Allen said she went ahead with releasing the video because she had promised to do so last week.
‘It hurts us down to the pit of our heart to see how our nephew was killed in that school,” said Angela Elder, Thompson’s aunt, to assembled reporters at a news conference in downtown Knoxville on Wednesday. “Yes, I’m angry as hell. I’m hurt to see my nephew get killed.”
The family disagrees with the district attorney’s decision that the shooting was justifiable, and civil rights attorney Ben Crump is now representing them as they pursue justice for Thompson.
“We wanted y’all to see how they’re treating our boys — our young Black men in this community,” she said. “Enough is enough. Please pray for us and please help fight for our community. That was wrong. Officer Claybough, Officer Cash, Wilson. You guys were wrong. We will seek justice,” Elder said in her impassioned public plea.
Thompson’s funeral was held on April 22, the day after the footage was made public.
Perkins, who called the police to report the physical violence between Thompson and her daughter, said she made the phone call after Page, a junior at the school, came home early with marks on her face and hair missing.
“Alexus told me that she was grabbed and that her hair was pulled, and that is really what led me to feel that I needed to do more,” Perkins told the Knoxville News Sentinel.
Perkins said she and Page told the officer who first visited her home before going to the school that Thompson was not armed. However, authorities said they were acting on a report that the student was armed when they entered the school.
After learning Thompson had been killed during the encounter, Perkins said she wishes she never called 911.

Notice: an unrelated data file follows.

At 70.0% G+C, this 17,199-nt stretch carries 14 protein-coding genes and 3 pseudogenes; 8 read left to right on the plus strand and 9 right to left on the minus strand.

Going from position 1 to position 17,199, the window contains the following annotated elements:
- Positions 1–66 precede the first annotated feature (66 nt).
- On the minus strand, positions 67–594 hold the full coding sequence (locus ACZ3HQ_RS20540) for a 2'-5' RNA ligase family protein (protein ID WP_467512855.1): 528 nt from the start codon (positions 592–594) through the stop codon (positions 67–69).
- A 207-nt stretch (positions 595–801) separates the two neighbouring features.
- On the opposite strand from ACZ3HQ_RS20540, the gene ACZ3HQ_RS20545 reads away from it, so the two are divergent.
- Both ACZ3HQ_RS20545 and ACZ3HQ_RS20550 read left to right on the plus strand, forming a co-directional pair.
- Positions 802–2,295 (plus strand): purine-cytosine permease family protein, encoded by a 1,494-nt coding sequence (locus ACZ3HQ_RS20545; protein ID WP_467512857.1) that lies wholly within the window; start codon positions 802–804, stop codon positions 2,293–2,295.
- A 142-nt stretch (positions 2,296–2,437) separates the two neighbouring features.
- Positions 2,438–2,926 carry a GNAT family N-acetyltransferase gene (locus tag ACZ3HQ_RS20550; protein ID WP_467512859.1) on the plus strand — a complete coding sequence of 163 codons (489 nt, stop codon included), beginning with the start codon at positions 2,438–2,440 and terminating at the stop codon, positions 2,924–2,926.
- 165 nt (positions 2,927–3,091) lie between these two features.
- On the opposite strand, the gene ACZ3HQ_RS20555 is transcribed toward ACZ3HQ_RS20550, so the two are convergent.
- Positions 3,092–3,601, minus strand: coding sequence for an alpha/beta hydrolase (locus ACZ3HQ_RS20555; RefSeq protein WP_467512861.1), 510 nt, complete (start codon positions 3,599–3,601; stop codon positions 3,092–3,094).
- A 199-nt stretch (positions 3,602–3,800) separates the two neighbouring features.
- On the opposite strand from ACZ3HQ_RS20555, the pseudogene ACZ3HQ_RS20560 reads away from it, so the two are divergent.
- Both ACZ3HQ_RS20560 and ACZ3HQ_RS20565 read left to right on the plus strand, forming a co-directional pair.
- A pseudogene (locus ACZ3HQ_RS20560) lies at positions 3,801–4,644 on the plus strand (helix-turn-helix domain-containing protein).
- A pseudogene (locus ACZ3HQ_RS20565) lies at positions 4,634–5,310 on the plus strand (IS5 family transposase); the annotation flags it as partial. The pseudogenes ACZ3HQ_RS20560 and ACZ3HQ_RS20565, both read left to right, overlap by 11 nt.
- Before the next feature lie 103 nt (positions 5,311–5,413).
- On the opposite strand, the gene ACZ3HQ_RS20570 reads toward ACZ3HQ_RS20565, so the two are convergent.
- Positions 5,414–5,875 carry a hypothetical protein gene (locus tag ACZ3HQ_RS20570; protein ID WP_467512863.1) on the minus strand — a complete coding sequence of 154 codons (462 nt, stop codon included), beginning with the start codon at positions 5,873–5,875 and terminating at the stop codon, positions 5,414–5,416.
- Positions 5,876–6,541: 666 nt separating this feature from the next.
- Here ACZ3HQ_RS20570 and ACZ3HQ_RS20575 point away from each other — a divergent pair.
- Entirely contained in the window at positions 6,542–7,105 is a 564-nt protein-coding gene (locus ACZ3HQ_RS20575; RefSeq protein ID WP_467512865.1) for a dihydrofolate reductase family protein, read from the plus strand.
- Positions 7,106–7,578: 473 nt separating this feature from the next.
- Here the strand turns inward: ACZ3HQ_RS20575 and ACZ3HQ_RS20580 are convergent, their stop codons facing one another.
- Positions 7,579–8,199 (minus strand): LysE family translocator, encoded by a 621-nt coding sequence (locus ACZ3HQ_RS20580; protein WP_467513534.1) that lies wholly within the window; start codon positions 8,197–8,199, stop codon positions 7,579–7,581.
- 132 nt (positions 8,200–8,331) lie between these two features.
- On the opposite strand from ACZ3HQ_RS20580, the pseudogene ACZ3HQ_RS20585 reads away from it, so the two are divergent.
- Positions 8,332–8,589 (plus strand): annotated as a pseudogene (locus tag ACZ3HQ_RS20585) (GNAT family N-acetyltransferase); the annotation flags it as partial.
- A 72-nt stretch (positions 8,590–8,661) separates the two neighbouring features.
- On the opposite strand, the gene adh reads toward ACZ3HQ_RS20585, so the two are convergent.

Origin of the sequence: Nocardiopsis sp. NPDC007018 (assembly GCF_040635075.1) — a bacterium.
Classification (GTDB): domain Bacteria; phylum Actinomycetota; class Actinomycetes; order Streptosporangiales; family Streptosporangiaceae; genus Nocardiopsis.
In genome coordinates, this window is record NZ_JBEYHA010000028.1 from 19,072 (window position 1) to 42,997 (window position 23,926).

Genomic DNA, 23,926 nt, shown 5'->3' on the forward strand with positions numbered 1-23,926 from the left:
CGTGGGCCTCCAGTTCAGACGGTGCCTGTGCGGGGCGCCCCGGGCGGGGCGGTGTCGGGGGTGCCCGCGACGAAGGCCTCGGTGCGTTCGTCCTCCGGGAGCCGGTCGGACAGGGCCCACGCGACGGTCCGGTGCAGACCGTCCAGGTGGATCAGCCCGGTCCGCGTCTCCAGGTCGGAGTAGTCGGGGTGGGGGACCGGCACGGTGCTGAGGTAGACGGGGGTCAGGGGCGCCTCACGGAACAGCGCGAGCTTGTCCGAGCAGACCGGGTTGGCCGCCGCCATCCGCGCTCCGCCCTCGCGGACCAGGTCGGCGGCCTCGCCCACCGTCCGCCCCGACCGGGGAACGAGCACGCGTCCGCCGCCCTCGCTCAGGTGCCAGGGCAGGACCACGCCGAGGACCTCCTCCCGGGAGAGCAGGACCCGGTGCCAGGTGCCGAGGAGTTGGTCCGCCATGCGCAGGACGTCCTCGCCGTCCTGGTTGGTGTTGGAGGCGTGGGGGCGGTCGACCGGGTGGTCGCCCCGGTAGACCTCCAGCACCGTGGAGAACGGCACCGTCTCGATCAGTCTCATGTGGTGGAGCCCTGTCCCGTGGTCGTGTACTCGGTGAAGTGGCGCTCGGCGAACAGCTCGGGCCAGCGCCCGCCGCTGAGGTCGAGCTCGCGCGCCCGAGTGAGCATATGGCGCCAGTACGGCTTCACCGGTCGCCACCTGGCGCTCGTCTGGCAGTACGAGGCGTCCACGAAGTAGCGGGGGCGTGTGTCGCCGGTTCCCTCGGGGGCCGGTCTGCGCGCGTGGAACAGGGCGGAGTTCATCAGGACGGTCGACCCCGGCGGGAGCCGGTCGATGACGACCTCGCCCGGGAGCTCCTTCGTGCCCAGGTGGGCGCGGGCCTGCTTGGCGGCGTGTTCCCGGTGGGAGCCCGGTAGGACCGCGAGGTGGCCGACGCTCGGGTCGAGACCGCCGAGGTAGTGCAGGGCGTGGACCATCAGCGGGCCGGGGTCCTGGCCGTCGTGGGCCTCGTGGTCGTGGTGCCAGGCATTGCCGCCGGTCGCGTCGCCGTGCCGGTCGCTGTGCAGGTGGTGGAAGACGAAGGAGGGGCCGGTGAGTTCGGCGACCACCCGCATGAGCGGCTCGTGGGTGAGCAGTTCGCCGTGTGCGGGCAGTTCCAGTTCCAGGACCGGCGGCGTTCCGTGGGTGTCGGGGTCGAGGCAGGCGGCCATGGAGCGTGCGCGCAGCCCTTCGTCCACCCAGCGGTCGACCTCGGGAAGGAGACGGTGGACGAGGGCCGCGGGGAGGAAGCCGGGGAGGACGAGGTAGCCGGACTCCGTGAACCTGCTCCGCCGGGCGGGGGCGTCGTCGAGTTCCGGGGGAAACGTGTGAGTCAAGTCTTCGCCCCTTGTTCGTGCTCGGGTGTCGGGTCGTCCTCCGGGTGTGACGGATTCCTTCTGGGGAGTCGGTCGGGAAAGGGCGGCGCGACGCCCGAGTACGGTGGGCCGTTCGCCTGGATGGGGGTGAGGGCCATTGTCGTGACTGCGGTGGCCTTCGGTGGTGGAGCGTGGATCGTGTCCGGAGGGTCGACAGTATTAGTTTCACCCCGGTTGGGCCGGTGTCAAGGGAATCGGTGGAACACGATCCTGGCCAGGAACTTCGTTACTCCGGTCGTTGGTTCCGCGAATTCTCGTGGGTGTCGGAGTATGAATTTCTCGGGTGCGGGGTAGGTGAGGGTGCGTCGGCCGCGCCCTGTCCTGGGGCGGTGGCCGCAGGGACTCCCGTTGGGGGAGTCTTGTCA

“I am so sorry, and I never meant for anything to happen to him,” Perkins said. “We are mourning, my daughter is grieving the loss of her first love and we also want answers and justice in this case.” She said she had sought to keep the teens separated at school because they’d had physical fights before.
Van Wolfe, executive director of SafeSpace, an organization that provides resources to domestic violence victims, wondered whether the school could have done more to prevent the situation from escalating, after school security footage showed Thompson wandering about campus in the three hours between the fight with Page and the arrival of police. During that time, Thompson came to and from school, sat on a staircase for some time, and hung out in the bathroom.
“If the school had knowledge that this had occurred and that is why, in fact, the girl went home, then from the time she got home to the time the shooting occurred, what are we talking about an hour and a half, maybe two hours, apparently this kid was just roaming around the school. He wasn’t in the classroom where he was supposed to be. I mean, wouldn’t they have wanted to put eyes on him at that point and make sure things were OK,” Wolfe said.
The Knoxville Police Department is conducting an internal review of the policies surrounding Thompson’s death. All of the officers involved remain on paid leave.